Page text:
> …the reason is simply that I consider the people who were the leaders (all pros) in that period, creating the styles subsequently ripped off ad nauseam ever since, were: John French, Bert Stern, Cecil Beaton, Norman Parkinson, Richard Avedon, Saul Leiter, William Klein, Ernst Haas, Pete Turner, Art Kane, Frank Horvat, HC-B, Robert Doisneau and some more whose names.. will come to mind almost immediately after I post. Also, some of these were working throughout WW2 and before, but I suggest that their moment of glory came within the period I selected.
> You mention the cost of running a lab and, presumably a studio; don´t you realise that the very fact that so many big names have had to close down their facilities and rent instead is saying something to you, very loudly? What it is saying, if you weren´t listening, is that the golden era is over, baby, gone, kaput, bye bye.
> But, ultimately, any era is seen differently by those who were there and making something out of it. I was not doing my own thing until ´66, but was very aware as a kid and also as an employed photographer in those years before ´66! I guess it was that awareness/admiration of the movers and shakers which drove me to get into the business.
Thank your for these relevant comments. It appears that your idea of a golden age is largely self-referential That’s perfectly valid. I asked for your opinion. Remember if you can that there is no right or wrong for this topic.
> You mention the speed of turnaround using digital. I´m sure it is quicker in some instances but it frees your time for what?
One can do whatever one wants with free time. The concept isn't difficult to understand.
> Perhaps it is imposible for a pro and an amateur to look at photography from the same perspective, so perhaps in this case, there can be no common understanding between the two parties.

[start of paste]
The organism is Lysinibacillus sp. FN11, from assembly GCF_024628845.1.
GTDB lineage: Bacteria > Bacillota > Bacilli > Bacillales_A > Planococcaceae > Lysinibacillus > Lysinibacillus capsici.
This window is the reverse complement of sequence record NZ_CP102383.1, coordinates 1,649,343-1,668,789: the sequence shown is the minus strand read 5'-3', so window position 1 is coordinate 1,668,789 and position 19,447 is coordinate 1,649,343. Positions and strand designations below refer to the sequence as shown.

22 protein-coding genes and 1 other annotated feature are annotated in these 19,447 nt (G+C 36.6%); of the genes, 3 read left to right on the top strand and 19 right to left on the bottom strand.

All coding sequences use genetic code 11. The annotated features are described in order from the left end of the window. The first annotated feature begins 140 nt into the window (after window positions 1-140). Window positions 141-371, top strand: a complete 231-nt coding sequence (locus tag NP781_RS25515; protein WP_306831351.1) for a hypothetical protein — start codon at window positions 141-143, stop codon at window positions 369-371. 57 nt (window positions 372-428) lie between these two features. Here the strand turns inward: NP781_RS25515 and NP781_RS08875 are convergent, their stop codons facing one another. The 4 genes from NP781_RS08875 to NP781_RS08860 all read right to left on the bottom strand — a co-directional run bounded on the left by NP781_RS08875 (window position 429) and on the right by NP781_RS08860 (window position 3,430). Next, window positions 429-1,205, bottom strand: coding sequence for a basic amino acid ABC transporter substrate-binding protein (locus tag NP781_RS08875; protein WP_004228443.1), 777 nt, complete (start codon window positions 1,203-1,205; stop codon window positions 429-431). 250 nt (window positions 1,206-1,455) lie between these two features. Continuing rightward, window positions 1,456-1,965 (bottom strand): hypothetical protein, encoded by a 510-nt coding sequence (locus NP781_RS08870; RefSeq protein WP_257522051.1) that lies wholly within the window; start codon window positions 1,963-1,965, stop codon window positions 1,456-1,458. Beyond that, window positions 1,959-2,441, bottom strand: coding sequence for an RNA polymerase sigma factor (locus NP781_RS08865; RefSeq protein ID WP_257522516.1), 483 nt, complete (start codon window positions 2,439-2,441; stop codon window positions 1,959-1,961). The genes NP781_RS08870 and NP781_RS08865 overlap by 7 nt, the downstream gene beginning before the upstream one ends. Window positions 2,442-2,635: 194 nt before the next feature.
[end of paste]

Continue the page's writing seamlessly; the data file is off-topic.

I needed a good laugh. BTW there are 2 of the letter “s” in “impossible.” ;-)
What you are suggesting is that communication doesn’t work. Clearly that’s not true. Photography is a vast industry. Each person’s experiences within this industry are unique but an understanding of what one considers noteworthy about the industry is easy as long as one can communicate competently. I was heavily involved in photography between 1972 and 1983. My experiences included 8 years of regular course work taken while at high school, a CC, and a U, and a variety of jobs.
Back to the topic, during the span you suggested as golden, there was remarkable development in the use and kinds of color films available and other technologies. I would have guessed you’d have cited the introduction of the Hasselblad camera in about 1948, since you’re obviously a fan. Also the economic and population booms which started just after WW2 played major roles in the spread of photography. During this time span, there was the introduction and phenomenal growth of the kinds and types of SLR cameras available. These all support your case of golden age.
Inexpensive built-in through the lens light meters were not standard until the late 60s, IIRC. The ability to meter while composing the image was revolutionary all by itself! But light meters were around since about the 1930s. But that, too continues to improve.
These and other innovations also point out a continuation of what I stated as the continual growth of and synergy that started with the introduction of the Kodak Brownie, and which continues to advance the science and art of photography to this day.
Lastly, Businessweek recently ran an article on the golden era of photography. They claim it is now. Here’s the article: http://www.businessweek.com/magazine/conte...31117_mz070.htm
Here’s another article that claims that the golden age of Western photography took place between 1858 and 1920: http://www.andrewsmithgallery.com/exhibiti...rn/jackson.html
All is good. There are a lot of interpretations on this topic.